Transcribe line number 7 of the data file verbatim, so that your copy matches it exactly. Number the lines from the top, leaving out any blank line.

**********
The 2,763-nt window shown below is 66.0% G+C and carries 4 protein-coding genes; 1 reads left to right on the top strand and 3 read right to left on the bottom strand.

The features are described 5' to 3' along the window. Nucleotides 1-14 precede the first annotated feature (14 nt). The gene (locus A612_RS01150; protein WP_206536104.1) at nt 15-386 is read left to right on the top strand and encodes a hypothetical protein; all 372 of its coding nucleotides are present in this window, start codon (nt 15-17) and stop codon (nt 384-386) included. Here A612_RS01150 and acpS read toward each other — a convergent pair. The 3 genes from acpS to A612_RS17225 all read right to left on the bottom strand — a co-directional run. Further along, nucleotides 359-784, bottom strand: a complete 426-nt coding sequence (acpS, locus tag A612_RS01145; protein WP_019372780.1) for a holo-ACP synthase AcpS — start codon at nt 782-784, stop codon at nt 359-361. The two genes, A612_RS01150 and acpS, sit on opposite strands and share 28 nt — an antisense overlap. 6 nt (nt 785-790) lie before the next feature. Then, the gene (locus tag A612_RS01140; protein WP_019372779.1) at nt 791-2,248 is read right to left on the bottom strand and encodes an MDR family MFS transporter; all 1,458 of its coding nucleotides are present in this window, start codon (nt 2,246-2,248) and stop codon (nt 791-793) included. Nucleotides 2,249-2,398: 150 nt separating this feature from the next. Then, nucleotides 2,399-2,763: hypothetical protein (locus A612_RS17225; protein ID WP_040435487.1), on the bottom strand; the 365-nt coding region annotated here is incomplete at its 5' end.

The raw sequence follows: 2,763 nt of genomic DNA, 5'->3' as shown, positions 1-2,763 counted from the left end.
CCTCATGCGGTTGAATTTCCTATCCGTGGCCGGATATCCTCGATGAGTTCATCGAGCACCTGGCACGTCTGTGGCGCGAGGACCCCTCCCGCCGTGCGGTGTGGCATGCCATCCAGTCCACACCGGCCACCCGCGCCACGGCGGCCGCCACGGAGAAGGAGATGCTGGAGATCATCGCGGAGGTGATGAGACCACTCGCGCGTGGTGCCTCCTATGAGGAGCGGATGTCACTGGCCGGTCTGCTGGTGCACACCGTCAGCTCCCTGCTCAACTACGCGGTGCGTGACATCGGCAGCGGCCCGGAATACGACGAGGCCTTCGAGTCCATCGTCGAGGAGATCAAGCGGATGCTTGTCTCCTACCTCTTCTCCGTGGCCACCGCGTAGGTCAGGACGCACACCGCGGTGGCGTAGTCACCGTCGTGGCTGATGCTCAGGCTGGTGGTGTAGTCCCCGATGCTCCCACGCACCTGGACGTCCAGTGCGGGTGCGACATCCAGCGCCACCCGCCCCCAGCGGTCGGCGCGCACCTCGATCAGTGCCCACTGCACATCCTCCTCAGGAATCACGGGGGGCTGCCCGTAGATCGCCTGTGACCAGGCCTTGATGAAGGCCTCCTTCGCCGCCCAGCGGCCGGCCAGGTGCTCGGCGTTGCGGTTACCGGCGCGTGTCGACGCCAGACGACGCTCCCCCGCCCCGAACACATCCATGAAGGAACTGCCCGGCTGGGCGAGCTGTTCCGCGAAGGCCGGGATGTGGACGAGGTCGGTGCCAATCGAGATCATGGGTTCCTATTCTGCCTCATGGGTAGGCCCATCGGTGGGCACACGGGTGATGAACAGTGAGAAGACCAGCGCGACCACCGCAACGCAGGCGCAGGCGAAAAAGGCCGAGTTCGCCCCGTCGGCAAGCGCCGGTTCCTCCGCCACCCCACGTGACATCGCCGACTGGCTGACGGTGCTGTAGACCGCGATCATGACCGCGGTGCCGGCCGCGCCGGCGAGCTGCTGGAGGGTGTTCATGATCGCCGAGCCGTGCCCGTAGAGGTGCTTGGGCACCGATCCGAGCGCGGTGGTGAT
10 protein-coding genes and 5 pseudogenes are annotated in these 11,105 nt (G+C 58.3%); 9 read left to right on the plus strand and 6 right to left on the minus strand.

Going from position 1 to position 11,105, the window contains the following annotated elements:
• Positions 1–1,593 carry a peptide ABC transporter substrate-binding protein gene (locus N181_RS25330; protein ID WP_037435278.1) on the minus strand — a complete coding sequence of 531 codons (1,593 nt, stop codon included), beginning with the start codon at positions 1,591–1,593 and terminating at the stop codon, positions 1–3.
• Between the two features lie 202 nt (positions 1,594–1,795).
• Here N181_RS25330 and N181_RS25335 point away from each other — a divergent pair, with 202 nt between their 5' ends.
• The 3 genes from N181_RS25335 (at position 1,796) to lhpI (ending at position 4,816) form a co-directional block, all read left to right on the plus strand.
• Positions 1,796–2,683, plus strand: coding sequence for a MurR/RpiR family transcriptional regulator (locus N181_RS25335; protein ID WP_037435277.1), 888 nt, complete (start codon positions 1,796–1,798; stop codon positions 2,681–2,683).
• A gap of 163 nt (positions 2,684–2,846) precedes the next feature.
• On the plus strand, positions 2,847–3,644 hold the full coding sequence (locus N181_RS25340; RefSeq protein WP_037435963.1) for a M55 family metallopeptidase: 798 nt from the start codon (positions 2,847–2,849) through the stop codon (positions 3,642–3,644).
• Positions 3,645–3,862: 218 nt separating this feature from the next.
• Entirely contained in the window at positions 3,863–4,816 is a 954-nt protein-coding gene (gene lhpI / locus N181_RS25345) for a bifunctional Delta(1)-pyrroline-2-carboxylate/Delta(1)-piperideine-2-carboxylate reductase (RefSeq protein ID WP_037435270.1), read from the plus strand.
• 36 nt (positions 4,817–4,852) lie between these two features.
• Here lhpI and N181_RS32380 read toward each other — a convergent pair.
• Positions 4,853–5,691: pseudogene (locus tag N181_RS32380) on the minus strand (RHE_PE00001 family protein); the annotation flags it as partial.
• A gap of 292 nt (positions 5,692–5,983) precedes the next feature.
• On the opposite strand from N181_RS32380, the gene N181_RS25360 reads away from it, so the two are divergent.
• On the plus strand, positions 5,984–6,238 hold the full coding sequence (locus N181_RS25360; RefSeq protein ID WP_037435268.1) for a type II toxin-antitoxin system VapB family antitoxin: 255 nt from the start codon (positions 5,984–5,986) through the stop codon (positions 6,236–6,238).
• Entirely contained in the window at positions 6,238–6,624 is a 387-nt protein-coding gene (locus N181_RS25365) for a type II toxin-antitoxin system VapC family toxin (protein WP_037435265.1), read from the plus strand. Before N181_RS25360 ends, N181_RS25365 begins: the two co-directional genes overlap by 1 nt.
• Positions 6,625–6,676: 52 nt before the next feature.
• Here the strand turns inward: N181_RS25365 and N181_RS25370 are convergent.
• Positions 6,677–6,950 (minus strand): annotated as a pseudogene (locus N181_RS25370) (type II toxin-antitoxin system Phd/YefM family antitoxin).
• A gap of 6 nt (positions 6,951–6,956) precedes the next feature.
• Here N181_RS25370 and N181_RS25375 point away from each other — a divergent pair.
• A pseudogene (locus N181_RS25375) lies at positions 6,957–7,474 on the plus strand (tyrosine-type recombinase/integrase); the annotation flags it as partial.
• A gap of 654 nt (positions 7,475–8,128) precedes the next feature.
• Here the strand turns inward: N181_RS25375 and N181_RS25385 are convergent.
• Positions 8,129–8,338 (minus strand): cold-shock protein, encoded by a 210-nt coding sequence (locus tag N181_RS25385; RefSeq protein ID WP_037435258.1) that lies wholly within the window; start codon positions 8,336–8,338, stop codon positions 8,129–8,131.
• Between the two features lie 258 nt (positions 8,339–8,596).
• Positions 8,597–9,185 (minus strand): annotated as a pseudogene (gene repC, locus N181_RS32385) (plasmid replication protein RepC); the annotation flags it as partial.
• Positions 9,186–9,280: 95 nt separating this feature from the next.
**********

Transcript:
• Positions 1–1,593 carry a peptide ABC transporter substrate-binding protein gene (locus N181_RS25330; protein ID WP_037435278.1) on the minus strand — a complete coding sequence of 531 codons (1,593 nt, stop codon included), beginning with the start codon at positions 1,591–1,593 and terminating at the stop codon, positions 1–3.